Topical, man: What's really behind a Steve Jobs keynote.
Dried hydrangea blooms in the backyard.
Monday, January 9, 2006
Well, for the first time in several years I'm not spending this week in the bowels of the Moscone; shifting uncomfortably from foot to aching foot, gamely explaining the purpose of Workplace's Mac OS X-only software applications to the eye-twitchy woman who tells me after one solid hour that she's still using OS 9, restraining myself from telling Mr. Bluetooth Phone Guy that he spilled Sbarro down the front of his nerd uniform (Australian duster jacket, .SIT HAPPENS t-shirt), and chewing my thousandth piece of gum in hopes that it will be an inspiration to others. Macworld! Ah, the memories.
Instead, my poor beleaguered coworker - who took over the thankless task of tradeshow preparations while I was gone (note to self: prepare some small token of appreciation for this effort, perhaps redundant internal organ or vat of gold doubloons?) - will be managing Workplace's booth presence while I remain here, carefully plotting my next maternity leave to coincide with Macworld 2007.
Tomorrow our entire office will be glued to their monitors (30-inch cinema displays, by the way, gifted to all employees' workstations a couple months ago, and holy fucking shitballs, those things are huge and awesome) watching the keynote. Of particular interest to Workplace is if Apple makes a certain announcement involving a word that sounds like Shmintel, and of course we all want to know about the next iSpleen. It's the one thing that's actually very cool about being at Macworld, seeing the new toys right out of the chute.
Oh, and the fan love. Yes, Workplace has fanboys. They maybe even write slash fiction about Workplace, about our hot throbbing UI and our sweaty preferences panel and all, and -
Jeez, there I was about to say how nice it is to meet people who genuinely love my company's products, and I had to fuck it all up with that slash fiction thing. Sorry, that's just gross. I highly doubt any of the Macworld attendees would be into that. Or coring out holes in stuffed animals. Or naughty tentacles. Ahem. (But they would definitely be into nerd porn, no two ways about it.)
It's a good thing I opted to stay home this week, since JB is in Asia until Saturday. Had we both left town, we would have had to leave Riley in the care of Dog. I mean, it probably would have worked out okay, since Dog is a Labrador, and Labradors are often "helper dogs", right? We could have clamped a boppy pillow around her midsection and everything. But perhaps it's best we didn't have to go that route, as I'm not completely certain of Dog's diapering capabilities.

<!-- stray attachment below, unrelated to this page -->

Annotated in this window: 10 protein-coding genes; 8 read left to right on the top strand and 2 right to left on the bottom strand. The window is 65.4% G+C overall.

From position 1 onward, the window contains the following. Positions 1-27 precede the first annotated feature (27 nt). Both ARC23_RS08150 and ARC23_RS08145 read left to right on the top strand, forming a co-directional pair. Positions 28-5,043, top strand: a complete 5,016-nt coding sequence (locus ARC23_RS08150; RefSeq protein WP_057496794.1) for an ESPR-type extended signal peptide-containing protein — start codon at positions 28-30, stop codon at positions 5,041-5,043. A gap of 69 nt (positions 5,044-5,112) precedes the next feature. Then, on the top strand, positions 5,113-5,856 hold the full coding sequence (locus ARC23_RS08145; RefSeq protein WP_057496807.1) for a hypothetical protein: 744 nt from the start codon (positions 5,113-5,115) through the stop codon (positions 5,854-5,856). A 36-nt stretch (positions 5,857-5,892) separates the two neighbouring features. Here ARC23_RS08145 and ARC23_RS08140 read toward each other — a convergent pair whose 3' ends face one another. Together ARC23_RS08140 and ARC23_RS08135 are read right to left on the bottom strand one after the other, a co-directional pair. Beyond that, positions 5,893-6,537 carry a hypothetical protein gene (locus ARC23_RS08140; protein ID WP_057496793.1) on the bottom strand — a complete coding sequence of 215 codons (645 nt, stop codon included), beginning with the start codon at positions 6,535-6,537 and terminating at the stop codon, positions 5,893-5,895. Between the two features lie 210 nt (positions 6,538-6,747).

In other news, I left the boy in JB's care yesterday and fled the house for a movie. We never go out to movies any more, it's one of the only things I truly miss about our pre-baby rockstar lifestyle. Maybe one day we'll find a babysitter and JB and I will go out to dinner (without bolting our food as though wolves were baying at the back door) and see a movie together (without hitting pause 3062182 times while attending to the angry child who does not care how Serenity ends, thank you very much), but until then it seems we must venture to the theater only in shifts, and so I chose a movie I figured JB would have no desire to see. Clearly that movie was the latest Harry Potter installment, but since the Goblet of Whatever was like five hours long, I went to Hostel instead.
It seems to be being touted as the scariest, sickest, nastiest film ever made. And okay, if you prefer chainsaws to be exclusively used for the purpose of cutting down trees, optic nerves to be chastely tucked away in their eyesockets, and achilles tendons to remain whole and hidden under a protective layer of dermis, epidermis, and subcutaneous tissue - Hostel is not for you. It's gory, for sure, but not in any particularly creative way. Also, it's not actually frightening, which is kind of a disappointment for a, you know, horror movie. I give it two out of five severed fingers.
Riley is getting BIG, you guys. He's outgrown a whole slew of clothes and two sizes of diapers now. At his four-month appointment I learned he's in the 75% percentile as far as length, and 25% in weight - so he's long and lean, this kid. Something he certainly did not inherit from me personally.
I am marveling over how Riley has changed, I am helplessly mourning the passing of time even as I celebrate the future. I'm guessing I will feel this way in a year, five years, twenty years. My boy, my Riley Bear, I wish I could capture each moment and forever preserve it, replete and perfect, just as you are.
Lastly, a haiku about facial hair:
What was he thinking